MANHATTAN — An NYPD cop already in trouble within the department trafficked cocaine and marijuana for cash, promising an undercover officer that she would use her badge to ward off other police, according to an indictment filed Wednesday in Manhattan Supreme Court.
Suspended Officer Nysia Stroud, 29, who had been reassigned to Fleet Services Division without her badge and gun, was indicted for official misconduct and running marijuana and more than a kilogram of cocaine between April and June, according to the Manhattan District Attorney's office.
Investigators with the Internal Affairs Bureau were tipped off to Stroud's activity and sent undercover officers to proposition her to carry drugs for up to $1,000 per trip, according to prosecutors.
The undercover cops caught Stroud 14 times on video and audio surveillance negotiating with the officer posing as a drug dealer, the DA said.
Stroud told the undercover that she would use the phrase "shopping at Woodbury" as code for trafficking drugs and flash her badge to deter police if she were stopped, prosecutors said.
"Brazen criminal conduct by a member of law enforcement constitutes a grievous breach of duty and public trust," District Attorney Cyrus Vance said of the case.
It wasn't immediately clear where Stroud trafficked the drugs from. The NYPD also refused to disclose what her earlier infraction was that led to her disciplinary transfer. They also declined to say what precinct she had been assigned to previously.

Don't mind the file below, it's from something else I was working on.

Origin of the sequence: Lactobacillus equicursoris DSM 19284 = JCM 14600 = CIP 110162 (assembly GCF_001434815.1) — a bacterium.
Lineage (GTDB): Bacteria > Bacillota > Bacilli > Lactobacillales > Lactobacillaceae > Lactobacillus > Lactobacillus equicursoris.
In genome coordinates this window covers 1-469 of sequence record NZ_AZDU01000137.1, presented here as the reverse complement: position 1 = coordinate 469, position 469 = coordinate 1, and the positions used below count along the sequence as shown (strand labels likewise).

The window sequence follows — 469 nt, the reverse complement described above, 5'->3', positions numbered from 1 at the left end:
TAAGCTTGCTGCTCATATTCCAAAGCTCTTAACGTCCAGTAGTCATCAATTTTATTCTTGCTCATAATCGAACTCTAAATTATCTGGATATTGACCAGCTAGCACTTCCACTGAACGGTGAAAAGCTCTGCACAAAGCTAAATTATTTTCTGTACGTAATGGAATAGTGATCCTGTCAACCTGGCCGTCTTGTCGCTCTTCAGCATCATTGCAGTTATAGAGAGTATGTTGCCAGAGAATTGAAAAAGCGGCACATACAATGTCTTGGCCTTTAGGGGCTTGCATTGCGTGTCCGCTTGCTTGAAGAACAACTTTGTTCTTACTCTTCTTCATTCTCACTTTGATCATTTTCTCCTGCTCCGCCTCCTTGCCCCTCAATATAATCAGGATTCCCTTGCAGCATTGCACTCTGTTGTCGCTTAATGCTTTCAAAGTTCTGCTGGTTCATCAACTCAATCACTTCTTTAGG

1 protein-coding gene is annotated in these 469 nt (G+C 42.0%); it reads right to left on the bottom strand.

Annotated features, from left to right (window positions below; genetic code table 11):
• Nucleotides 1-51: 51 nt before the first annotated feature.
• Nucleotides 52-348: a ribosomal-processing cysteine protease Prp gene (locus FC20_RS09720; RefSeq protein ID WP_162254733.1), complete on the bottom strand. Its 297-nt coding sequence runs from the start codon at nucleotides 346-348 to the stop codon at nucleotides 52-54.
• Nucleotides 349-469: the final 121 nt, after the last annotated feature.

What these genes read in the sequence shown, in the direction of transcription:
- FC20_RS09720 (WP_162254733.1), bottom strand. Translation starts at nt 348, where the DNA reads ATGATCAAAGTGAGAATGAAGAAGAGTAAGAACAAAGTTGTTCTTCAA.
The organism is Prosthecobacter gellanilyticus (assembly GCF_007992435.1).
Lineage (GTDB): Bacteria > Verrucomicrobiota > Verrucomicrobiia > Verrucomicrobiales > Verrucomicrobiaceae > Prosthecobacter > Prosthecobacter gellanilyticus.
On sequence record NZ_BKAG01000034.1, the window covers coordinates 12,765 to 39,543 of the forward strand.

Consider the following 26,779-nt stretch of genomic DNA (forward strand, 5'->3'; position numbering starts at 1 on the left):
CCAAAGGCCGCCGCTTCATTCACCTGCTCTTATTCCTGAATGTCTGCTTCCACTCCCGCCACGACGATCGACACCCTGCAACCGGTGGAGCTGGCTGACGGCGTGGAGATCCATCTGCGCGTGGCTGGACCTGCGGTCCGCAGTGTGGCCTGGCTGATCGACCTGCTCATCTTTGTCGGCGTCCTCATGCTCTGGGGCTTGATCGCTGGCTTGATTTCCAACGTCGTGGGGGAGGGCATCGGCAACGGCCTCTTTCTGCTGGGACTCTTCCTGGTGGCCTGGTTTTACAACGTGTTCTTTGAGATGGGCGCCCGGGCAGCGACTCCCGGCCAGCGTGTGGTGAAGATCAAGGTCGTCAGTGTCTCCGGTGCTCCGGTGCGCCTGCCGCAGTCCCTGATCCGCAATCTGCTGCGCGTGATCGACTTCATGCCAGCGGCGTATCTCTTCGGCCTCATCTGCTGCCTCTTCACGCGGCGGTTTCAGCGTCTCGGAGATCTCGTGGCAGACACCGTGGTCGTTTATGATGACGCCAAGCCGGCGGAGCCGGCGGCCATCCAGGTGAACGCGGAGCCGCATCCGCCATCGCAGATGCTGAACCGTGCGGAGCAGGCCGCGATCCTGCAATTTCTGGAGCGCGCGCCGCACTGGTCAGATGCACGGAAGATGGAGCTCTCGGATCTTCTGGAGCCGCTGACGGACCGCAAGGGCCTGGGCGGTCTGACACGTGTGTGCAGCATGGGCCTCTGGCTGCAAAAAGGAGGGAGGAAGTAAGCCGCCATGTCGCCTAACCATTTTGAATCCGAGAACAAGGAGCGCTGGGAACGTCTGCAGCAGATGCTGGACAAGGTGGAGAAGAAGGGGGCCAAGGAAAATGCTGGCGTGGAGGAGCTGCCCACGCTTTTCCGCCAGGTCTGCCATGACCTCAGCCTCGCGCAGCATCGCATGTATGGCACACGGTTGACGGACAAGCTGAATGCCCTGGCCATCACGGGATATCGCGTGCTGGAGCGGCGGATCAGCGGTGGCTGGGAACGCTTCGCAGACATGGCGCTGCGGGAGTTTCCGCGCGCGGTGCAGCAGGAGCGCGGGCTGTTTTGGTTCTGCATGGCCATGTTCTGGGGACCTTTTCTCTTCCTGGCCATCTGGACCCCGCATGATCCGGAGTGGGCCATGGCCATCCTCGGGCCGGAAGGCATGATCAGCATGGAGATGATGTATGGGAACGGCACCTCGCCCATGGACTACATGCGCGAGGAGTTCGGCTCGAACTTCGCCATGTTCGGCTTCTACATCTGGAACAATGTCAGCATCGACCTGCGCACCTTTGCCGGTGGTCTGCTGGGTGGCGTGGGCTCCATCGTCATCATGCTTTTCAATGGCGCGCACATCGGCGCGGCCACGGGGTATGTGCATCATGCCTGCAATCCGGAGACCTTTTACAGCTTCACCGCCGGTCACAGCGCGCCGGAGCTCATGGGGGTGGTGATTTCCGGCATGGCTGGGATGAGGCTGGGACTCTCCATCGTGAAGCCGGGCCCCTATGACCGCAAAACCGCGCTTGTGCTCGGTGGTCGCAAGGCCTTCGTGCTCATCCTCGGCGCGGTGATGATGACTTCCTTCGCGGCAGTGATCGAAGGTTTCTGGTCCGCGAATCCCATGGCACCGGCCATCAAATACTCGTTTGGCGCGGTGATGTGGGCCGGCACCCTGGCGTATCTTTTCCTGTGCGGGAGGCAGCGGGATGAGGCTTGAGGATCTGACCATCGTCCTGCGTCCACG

At Tuesday’s arraignment Stroud entered the courtroom in handcuffs wearing a blue hoodie pulled over her face. She sat next to her mother in the audience with her head down until she was called to the stand.
Judge Jill Konviser asked officers to push the hood back as she sat next to her attorney, Alex Grosshtern.
At the end of the hearing, the judge set the bail at half a million dollars and ordered Nysia to surrender her passport after Assistant District Attorney Robert Cannata told the court that she had recently visited Jamaica.
Outside the courtroom, Grosshstern raised doubts that his client would have run drugs knowing she was being closely monitored on modified duty.
"She'd been on modified duty for about a year, but these allegations are from recently," Grosshtern said. "She was being watched closely, she’s been watched under a microscope."
Nysia is due back in court on September 5.